IAEA’s support helps Eritrea to controlling Brucellosis and Tuberculosis in Cattle

The IAEA started to support the veterinary services of Eritrea in the late 1990s when the country requested help with their rinderpest eradication programme. The IAEA provided technical assistance in the setting-up of a diagnostic laboratory and the training of staff to allow for the sero-monitoring and sero-surveillance of animal diseases with specific reference to rinderpest. This long-term investment by the Agency was crucial in attaining “Freedom from Infection” status for Eritrea in 2005 (one of the first to do so in Africa). This initial cooperation was expanded into several Technical Cooperation Projects (TCP) in the field of animal disease diagnosis and control.

After setting-up the institutional capacity in support of the national disease control programme, the Standard Operating Procedures (SOP) needed for the effective control of some of the major animal diseases such as Foot-and Mouth Disease (FMD), Rift valley fever and CBPP were established based on ISO17015 criteria. The nuclear and nuclear related serological platform was recently expanded to also include a molecular diagnostic capability through several fellowship training programmes and expert missions.

IAEA’s support helps Eritrea to controlling Brucellosis and Tuberculosis in Cattle The IAEA’s support enhanced the national animal disease diagnostic and surveillance capacity and improved the epidemiological knowledge of major livestock diseases that occur in the country. The ultra sensitive and specific PCR analysis allows for the rapid diagnosis and the generation of up-to-date information on disease occurrence. The support from IAEA came at the right time and complemented and synergized the support from the African Development Bank and other donors financing livestock development projects in Eritrea. The international donor support to establish the diagnostic laboratory (with regards to infrastructure and equipment) was supplemented by the IAEA’s projects that were addressing specific and highly focussed needs based on outcomes (such as the declaration of the freedom of rinderpest).

An IAEA TCP, initiated in 2007, with the objective to establish a thorough understanding of the epidemiological picture of the prevalence of both tuberculosis (TB) and brucellosis in Eretria will ensure that the local people have more access to safe milk products. In parallel, baseline data on veterinary drug residues in milk and meat products are collected to establish their potential risk to national and international consumers. The setting-up of a national project coordination committee, which meets on a regular basis, helped to implement and keep track of the TB and brucellosis control programme and its outputs.

IAEA’s support helps Eritrea to controlling Brucellosis and Tuberculosis in Cattle In 2008, the identification and registration of all dairy cattle was completed with more than 20,000 cross-bred and selected local dairy cattle breeds registered and ear-tagged. Following registration, screening tests for brucellosis and TB were initiated. Testing has almost been completed in all the major dairy producing areas.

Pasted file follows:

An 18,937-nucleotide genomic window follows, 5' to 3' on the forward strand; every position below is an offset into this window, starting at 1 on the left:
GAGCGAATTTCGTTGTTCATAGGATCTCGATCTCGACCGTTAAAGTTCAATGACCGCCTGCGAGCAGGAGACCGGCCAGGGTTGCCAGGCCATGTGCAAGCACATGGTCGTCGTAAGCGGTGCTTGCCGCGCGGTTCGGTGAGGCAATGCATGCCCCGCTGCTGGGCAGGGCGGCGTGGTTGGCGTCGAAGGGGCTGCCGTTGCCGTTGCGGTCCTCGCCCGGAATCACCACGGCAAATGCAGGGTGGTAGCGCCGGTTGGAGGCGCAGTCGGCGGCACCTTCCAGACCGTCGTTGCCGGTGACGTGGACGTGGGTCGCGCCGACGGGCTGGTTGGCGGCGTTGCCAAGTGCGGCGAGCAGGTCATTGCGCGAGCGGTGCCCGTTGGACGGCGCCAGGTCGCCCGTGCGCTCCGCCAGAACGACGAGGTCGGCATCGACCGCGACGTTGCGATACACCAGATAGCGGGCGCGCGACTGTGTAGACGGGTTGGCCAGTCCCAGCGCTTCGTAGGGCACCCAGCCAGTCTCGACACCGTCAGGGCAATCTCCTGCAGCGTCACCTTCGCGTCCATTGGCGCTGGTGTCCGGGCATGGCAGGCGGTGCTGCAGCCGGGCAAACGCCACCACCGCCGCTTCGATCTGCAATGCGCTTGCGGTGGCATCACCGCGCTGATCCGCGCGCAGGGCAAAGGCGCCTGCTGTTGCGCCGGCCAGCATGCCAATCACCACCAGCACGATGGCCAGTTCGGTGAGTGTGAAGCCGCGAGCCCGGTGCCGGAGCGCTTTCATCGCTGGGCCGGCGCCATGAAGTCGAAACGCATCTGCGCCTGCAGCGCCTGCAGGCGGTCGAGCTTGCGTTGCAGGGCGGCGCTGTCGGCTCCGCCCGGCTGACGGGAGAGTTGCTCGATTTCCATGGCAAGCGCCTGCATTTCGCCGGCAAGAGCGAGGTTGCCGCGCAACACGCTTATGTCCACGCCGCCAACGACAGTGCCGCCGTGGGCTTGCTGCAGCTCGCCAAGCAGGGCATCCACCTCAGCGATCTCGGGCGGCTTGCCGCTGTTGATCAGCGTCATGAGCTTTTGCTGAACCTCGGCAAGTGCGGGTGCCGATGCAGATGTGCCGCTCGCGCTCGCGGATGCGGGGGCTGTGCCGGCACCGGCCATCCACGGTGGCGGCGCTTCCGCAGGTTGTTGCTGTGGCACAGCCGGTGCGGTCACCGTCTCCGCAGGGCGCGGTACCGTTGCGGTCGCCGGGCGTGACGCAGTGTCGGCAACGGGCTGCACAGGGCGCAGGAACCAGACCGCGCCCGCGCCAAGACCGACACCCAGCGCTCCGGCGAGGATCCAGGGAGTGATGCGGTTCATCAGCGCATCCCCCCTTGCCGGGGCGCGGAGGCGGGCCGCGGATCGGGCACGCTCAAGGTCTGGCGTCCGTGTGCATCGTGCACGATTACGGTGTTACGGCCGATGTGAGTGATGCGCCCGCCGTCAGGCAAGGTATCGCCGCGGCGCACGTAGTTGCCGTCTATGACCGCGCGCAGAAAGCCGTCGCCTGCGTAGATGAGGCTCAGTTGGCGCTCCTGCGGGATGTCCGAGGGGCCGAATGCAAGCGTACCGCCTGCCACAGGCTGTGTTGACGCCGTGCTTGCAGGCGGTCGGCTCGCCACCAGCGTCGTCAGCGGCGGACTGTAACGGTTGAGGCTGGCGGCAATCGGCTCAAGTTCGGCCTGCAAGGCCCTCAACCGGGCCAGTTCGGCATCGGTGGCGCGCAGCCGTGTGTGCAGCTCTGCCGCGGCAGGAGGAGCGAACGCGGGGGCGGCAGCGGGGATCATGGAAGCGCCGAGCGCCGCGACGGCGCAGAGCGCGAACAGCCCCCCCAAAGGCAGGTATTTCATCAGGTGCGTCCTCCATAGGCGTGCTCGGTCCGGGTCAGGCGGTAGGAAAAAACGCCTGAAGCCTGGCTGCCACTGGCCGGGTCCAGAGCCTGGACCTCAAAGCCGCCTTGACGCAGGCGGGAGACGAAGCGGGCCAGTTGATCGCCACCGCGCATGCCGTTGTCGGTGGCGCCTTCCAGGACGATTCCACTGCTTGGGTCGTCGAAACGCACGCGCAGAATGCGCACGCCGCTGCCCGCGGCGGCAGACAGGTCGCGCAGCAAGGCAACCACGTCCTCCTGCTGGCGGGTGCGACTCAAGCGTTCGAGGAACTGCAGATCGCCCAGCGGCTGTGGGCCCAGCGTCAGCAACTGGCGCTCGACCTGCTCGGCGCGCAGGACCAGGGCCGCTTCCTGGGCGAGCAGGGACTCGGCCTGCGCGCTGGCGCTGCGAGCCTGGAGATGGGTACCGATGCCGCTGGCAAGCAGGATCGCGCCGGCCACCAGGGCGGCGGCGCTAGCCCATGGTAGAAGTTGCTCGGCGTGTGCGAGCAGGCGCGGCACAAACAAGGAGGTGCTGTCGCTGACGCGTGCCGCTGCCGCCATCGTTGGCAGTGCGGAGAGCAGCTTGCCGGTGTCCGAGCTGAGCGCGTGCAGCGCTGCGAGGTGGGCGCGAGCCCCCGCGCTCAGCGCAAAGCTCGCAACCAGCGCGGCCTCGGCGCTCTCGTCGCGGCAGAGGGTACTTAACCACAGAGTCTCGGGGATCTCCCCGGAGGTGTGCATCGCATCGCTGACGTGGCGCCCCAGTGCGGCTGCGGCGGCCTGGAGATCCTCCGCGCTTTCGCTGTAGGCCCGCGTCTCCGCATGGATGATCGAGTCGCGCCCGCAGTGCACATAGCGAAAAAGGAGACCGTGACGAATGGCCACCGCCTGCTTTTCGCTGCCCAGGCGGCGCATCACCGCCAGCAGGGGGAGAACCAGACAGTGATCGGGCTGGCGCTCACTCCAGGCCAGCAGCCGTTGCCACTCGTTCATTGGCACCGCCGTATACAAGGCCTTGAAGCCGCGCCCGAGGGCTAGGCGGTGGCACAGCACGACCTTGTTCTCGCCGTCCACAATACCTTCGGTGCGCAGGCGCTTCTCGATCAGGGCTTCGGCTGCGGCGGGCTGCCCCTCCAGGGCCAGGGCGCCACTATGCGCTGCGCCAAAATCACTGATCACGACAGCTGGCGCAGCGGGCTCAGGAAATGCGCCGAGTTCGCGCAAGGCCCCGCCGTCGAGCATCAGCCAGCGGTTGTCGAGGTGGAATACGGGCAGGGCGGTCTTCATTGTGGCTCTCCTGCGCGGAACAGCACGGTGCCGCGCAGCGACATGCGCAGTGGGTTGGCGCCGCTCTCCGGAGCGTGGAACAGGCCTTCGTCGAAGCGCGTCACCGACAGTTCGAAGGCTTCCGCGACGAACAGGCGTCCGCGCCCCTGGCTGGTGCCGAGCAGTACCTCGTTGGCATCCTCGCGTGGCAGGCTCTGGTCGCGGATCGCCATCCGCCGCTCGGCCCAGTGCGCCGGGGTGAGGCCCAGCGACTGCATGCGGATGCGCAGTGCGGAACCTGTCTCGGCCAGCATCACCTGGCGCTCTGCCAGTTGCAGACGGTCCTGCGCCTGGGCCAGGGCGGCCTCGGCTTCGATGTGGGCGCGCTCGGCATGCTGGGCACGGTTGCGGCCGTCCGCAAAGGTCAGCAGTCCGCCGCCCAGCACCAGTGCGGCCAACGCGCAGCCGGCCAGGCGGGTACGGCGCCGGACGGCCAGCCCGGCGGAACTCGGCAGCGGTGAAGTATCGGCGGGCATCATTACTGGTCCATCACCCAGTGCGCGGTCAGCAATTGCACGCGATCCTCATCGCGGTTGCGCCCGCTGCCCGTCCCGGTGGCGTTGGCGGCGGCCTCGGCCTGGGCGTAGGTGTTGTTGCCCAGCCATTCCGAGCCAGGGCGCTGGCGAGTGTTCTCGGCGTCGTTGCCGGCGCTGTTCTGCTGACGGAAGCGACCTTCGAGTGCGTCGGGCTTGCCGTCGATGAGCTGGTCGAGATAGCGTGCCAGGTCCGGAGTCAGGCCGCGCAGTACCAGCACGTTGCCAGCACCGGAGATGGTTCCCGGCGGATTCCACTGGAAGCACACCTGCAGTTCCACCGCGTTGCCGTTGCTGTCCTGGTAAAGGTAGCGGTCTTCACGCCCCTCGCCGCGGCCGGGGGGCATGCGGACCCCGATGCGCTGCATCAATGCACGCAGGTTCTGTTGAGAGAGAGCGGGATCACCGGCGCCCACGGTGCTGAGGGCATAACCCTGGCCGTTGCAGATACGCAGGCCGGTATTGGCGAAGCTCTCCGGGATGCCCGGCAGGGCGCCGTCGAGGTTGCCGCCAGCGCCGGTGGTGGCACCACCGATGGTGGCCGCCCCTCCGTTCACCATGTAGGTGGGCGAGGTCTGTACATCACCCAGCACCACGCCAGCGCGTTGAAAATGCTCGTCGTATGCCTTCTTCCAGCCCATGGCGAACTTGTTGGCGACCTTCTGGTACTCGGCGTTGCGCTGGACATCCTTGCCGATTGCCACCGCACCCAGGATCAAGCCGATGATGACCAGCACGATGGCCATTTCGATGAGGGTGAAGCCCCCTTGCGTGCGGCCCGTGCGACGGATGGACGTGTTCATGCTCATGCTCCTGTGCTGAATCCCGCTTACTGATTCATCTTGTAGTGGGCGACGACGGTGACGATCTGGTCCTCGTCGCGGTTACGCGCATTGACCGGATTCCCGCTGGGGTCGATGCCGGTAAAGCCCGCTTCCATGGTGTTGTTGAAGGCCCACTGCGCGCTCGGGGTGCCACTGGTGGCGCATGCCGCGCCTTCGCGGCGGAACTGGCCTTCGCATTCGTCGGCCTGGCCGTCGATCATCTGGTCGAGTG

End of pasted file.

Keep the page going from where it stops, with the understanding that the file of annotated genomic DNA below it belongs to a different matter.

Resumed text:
Throughout the five Regions of Eritrea, 11,185 tests were carried out for bovine TB with 1,323 positive animals (12%) and 473 inconclusive (4%). In some of the Regions, confirmed positive reactors have been removed from herds voluntarily. A total of 7,979 cattle were tested for bovine brucellosis out of which 230 or 2.9% were positive and those have been removed from the herds. In the Anseba Region where disease incidence is very low, stock owners are already voluntarily culling reactor animals. Legal veterinary provision is already in place prohibiting the sale of milk from TB and brucella infected herds. It is envisaged to bring TB and brucellosis incidence to less than 1% from commercial milk producers by 2013. Follow-up testing is in progress in the last two Regions of Central (Maekel) and Southern (Debub) which are the two most important Regions as far as dairy production is concerned and the majority of dairy cattle are located there. Testing is expected to be completed by the end of 2009. Testing for bovine TB and brucellosis on such a scale - covering the whole national dairy herd in the country, was the first of its kind.

Fellowship training on the project was awarded in Epidemiology, quality control and serology. Three project staff members have already undergone training and are now effectively supporting the project.

The IAEA’s support to the veterinary services of Eritrea continues on surveillance and control of the major epizootics and an ongoing project on food and feed residue analysis is under implementation. As CBPP and PPR are again expanding in Africa, the sero-surveillance activities will include these diseases in future and enhance the control of FMD and TB in all cattle.